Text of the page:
SWARM INTELLIGENCE FOR AUTOMATED DRIVING
Bosch and VW are harvesting real-time information for high resolution maps
>> Continuous updates: flow of information from real road traffic ensures map layers are always up to date
>> Highly accurate localization: comparing current surround sensor data with stored map information ensures precise localization
>> Improved road safety: adding map data to vehicle sensors helps make driver assistance systems more robust and convenient
>> Large fleet of vehicles: VW Golf 8s on Europe’s roads are helping create the Bosch road signature
Stuttgart, Germany – Is it possible to help automated driving achieve a breakthrough just by driving? Sure – at least for drivers behind the wheel of a VW Golf 8. As they drive along, these vehicles can provide information for the Bosch road signature. The cloud-based service uses real-world traffic data from sensors to provide multilayer high-resolution maps and keep them up to date. For driving that is becoming increasingly automated, this function is crucial. “We are pleased to be paving the way to tomorrow’s mobility today together with partners,” says Dr. Mathias Pillin, president of the Bosch Cross-Domain Computing Solutions division.
If cars are to drive on their own in the future, they will need highly accurate digital maps – and to know precisely where they are on those maps. This is exactly what the Bosch road signature offers: using information from radar and video sensors, as well as vehicle motion data, it augments common navigation maps with additional layers for vehicle localization and control. These additional layers are compatible with typical map formats. Data is currently being generated to set up the road signature. Starting in 2023, vehicles will feature the signature along with an initial number of services. Bosch plans to use current data to continuously expand the signature and keep it up to date. While the other map levels truly unfold their full potential especially in vehicles featuring Level 2 hands-free functions and higher, they also offer advantages at lower levels. “The more vehicles that provide information now and in the future, the larger and more robust the database will be for automated and assisted driving,” Pillin says.
Digital twin of the vehicle environment
VW is leading the way with the high-volume Golf 8 in Europe, with other vehicles to follow. Specifically, the solution works like this: while on the road, the vehicle fleet uses surround sensors to generate information about landmarks such as road signs, guardrails, curbs, and lane markings. The vehicles send the data completely anonymously via the VW cloud to the Bosch cloud. Furthermore, only the information that is required for the map layers is transmitted. The road signature is created in the Bosch cloud on this basis, producing a kind of digital twin of the real environment.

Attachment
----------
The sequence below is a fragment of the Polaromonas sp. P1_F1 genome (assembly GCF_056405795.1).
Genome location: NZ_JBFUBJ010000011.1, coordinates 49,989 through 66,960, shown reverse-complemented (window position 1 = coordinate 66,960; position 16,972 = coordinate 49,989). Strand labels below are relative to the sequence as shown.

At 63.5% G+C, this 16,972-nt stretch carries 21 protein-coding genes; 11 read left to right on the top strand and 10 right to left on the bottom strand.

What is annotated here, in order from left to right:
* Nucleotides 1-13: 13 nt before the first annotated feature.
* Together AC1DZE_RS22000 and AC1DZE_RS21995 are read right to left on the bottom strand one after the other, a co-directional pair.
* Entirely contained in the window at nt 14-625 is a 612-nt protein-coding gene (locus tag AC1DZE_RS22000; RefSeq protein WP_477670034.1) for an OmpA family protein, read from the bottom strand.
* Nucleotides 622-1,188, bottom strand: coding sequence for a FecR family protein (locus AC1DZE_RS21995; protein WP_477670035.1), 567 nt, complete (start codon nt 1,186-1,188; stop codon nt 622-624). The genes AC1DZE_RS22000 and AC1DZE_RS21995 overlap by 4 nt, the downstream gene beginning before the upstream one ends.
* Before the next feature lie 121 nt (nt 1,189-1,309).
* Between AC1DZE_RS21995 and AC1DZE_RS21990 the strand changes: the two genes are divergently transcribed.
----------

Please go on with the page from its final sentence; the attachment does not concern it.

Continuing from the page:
“ We are pleased to be paving the way to tomorrow’s mobility today together with partners”
Dr. Mathias Pillin, president of the Bosch Cross-Domain Computing Solutions division
Thanks to the Bosch road signature, vehicles can determine their position with a high degree of accuracy: in real time, each vehicle compares the information currently provided by its surround sensors with that of its digital twin. This comparison enables the cars to accurately determine their position in the lane down to a few decimeters relative to the highly accurate map. The use of radar means that localization works reliably even in adverse weather conditions such as fog, rain, and snow – conditions which make it difficult, if not impossible, for a camera to perceive its surroundings.
Natural driving behavior of automated vehicles
In addition, the road signature enables safer and more convenient lateral and longitudinal guidance of automated vehicles, as it contains information not only about landmarks, but also about road geometry, lane layout, road signs, and speed limits. It even includes typical driving behavior at specific locations: for instance, how do human drivers approach a curve? When do they step on the brakes before an intersection? What do they do when they change lanes prior to making a turn? To answer such questions, the service uses motion data such as speed, steering angle, and wheel speed. In the future, the road signature will provide vehicles with this information – and thus help make automated driving an experience that is as natural, comfortable, and safe as possible. Bosch and VW are moving closer to this goal with every kilometer driven.